What a FPGA Applications

The ability to organize an FPGA’s CLBs into hundreds or thousands of similar processing blocks is helpful for a wide variety of applications, including artificial intelligence (AI),  image processing, enterprise networking, data center hardware accelerators, and automotive advanced driver assistance systems, amongst others (ADAS).

The needs in many of these application areas are constantly shifting, and new protocols and standards are being implemented to accommodate these shifts. FPGAs make it possible for manufacturers to implement systems that can be updated as further information becomes available.

FPGAs are being used in Microsoft’s data centers to power the Bing search algorithm, which is a prime example of a useful application for this technology. The FPGA is capable of being updated to handle newly developed algorithms as they become available. If the requirements shift, the design can be modified to enable a high-performance computing application to perform simulation or modeling procedures. Obtaining this adaptability using an ASIC is highly challenging, if not impossible.

Additional FPGA applications can be found in aerospace and digital television,  defense, medical electronics, industrial motor control, consumer electronics, scientific equipment, cyber security systems, and wireless communications.

FPGA basics

The fact that the FPGA chip is programmable and can be reprogrammed is one of the technology’s most significant advantages. Doing so transforms into an extensive logic circuit that may be designed in accordance with a design; nevertheless, if adjustments are necessary, it can be reprogrammed with an update.

Consequently, if a circuit card or board is created and has an FPGA as part of the circuit, this is programmed during the manufacturing process; however, it is possible to reprogram the FPGA at a later time to reflect any modifications. Because of this, it can be programmed out in the field where its name comes from.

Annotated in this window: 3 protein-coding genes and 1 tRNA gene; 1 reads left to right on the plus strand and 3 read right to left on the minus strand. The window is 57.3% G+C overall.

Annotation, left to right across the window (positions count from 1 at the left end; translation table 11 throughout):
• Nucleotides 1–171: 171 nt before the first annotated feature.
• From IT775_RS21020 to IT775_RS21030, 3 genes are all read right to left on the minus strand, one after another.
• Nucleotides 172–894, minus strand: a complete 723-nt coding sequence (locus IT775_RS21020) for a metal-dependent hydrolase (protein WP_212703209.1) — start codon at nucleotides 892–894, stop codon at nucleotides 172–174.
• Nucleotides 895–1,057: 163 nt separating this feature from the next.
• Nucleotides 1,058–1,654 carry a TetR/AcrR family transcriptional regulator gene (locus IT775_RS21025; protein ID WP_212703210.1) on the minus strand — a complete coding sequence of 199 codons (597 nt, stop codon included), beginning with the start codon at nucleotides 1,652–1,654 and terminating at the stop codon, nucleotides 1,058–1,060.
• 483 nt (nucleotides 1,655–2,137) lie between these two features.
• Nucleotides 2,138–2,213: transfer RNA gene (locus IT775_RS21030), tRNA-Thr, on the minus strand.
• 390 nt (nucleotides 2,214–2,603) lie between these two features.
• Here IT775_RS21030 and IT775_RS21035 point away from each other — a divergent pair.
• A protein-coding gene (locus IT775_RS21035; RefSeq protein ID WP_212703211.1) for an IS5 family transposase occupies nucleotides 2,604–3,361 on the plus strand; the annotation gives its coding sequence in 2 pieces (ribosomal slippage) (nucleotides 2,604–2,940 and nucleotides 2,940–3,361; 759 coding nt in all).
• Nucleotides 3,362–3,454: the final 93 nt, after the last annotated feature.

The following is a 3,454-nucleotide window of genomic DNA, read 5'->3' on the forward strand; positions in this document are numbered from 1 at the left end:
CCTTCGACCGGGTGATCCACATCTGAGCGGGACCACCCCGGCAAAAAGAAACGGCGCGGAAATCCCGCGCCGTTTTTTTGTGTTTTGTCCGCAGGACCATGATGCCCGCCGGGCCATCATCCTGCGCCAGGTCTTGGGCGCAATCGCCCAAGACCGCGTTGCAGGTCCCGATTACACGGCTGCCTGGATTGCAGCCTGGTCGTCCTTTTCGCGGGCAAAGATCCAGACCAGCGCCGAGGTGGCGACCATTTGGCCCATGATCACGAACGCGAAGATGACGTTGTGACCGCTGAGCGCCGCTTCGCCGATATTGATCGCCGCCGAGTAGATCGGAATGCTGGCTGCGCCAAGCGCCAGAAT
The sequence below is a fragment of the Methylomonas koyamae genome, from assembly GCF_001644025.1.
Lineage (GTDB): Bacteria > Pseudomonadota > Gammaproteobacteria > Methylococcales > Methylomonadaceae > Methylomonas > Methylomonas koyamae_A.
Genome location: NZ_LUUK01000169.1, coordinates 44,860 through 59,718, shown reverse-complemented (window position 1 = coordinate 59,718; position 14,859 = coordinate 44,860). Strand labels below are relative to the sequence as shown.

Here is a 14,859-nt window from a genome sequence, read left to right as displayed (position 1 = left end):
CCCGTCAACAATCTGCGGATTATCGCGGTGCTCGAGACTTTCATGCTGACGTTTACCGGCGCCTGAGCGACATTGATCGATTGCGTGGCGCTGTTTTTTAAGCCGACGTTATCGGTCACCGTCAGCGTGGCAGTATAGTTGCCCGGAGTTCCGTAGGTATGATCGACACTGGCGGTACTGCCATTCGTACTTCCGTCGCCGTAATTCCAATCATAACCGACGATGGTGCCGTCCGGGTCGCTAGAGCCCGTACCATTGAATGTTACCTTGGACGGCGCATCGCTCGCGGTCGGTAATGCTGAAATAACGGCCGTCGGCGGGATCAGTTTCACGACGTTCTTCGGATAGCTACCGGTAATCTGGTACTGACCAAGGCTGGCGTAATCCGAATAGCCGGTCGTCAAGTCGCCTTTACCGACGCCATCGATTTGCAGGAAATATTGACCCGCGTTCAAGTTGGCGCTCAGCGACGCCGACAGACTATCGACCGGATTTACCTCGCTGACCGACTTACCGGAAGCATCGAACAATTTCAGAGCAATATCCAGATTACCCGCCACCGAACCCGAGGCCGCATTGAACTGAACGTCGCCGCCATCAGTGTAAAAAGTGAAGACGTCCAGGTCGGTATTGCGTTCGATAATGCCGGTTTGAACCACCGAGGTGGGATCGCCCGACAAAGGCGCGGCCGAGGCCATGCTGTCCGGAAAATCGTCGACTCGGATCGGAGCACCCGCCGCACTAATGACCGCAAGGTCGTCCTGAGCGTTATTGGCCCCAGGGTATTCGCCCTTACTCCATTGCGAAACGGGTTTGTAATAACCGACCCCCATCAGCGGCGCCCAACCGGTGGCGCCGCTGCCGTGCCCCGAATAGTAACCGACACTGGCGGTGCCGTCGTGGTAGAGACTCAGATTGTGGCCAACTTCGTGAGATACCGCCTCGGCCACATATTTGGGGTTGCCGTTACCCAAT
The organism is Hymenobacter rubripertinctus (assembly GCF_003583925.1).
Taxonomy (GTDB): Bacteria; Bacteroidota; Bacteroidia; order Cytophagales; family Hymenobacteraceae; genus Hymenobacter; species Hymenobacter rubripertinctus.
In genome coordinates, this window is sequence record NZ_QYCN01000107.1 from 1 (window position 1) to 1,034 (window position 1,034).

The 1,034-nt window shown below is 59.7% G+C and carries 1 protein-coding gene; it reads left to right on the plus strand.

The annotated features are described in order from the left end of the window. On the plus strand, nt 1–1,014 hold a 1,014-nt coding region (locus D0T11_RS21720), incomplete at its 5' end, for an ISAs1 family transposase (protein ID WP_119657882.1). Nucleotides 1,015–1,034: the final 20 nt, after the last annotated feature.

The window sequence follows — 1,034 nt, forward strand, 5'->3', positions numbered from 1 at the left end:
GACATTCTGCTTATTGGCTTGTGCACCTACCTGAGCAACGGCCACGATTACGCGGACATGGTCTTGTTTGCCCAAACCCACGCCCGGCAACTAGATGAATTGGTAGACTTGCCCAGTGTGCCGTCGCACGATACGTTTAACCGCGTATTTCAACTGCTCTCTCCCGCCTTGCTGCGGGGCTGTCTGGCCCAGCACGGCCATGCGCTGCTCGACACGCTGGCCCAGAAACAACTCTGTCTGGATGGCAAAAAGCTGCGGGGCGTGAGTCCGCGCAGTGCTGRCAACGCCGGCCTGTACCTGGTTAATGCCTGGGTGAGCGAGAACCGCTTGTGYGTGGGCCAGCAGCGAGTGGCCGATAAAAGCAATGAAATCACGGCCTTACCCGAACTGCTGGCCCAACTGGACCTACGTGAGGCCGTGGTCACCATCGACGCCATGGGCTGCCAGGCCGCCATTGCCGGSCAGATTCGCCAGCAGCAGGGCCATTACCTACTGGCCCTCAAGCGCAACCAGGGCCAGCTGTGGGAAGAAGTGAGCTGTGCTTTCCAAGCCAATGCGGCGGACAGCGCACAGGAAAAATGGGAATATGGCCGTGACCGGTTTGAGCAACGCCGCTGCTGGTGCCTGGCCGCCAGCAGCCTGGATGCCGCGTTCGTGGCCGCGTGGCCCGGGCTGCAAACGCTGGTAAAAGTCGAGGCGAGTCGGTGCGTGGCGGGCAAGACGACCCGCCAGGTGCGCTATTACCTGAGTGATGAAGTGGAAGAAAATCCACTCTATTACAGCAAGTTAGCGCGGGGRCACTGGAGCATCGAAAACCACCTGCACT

Although FPGAs have many benefits to offer, inevitably, they will also have some drawbacks. In addition, the price is significantly higher than comparable ASICs (Application Specific Integrated Circuits) or other integrated circuits of the same kind. (However, compared to different types of chips, ASICs are highly costly to develop.)

This indicates that the decision regarding whether or not to use an FPGA-based design should be made as early as possible in the design cycle. The decision will be influenced by factors such as whether or not the chip will require reprogramming, whether or not equivalent functionality can be obtained elsewhere, and of course, the maximum cost that can be incurred. Manufacturers can choose an FPGA design for an early product when there is still the possibility of finding flaws and switch to using an ASIC when the design is entirely reliable.

There are a wide variety of applications that make use of FPGAs. FPGAs find uses in various fields where complicated logic circuitry may be required, and modifications may be anticipated. This is because of the expense of the FPGAs, which prevents them from being utilized in inexpensive goods that are produced in significant volume. Applications for field-programmable gate arrays (FPGAs) can be found in various fields, including video and image equipment, circuits for aerospace and military applications, specialized processing electronics, and a great deal more.